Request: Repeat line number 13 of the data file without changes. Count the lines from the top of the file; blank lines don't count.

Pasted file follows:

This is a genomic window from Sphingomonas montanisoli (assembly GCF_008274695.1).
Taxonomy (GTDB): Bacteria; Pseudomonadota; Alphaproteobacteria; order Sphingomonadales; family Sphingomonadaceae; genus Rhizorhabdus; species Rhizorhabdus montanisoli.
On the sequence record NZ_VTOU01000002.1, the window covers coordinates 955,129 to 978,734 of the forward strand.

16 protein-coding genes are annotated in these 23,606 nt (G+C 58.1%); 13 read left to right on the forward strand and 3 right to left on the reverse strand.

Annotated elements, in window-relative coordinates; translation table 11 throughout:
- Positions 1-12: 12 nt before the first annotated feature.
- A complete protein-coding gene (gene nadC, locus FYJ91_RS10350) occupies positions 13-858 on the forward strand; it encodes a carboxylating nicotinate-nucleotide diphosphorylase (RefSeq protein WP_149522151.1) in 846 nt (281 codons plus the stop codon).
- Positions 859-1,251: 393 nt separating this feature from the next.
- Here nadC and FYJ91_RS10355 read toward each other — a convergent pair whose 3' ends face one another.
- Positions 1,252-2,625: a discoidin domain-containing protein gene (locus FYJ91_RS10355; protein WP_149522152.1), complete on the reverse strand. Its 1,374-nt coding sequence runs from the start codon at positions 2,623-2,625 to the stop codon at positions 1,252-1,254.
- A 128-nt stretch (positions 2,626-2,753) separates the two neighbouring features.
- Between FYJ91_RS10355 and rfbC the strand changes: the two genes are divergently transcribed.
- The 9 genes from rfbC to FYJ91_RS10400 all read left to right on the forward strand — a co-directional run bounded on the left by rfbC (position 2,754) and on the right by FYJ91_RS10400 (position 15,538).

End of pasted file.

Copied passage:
- The 9 genes from rfbC to FYJ91_RS10400 all read left to right on the forward strand — a co-directional run bounded on the left by rfbC (position 2,754) and on the right by FYJ91_RS10400 (position 15,538).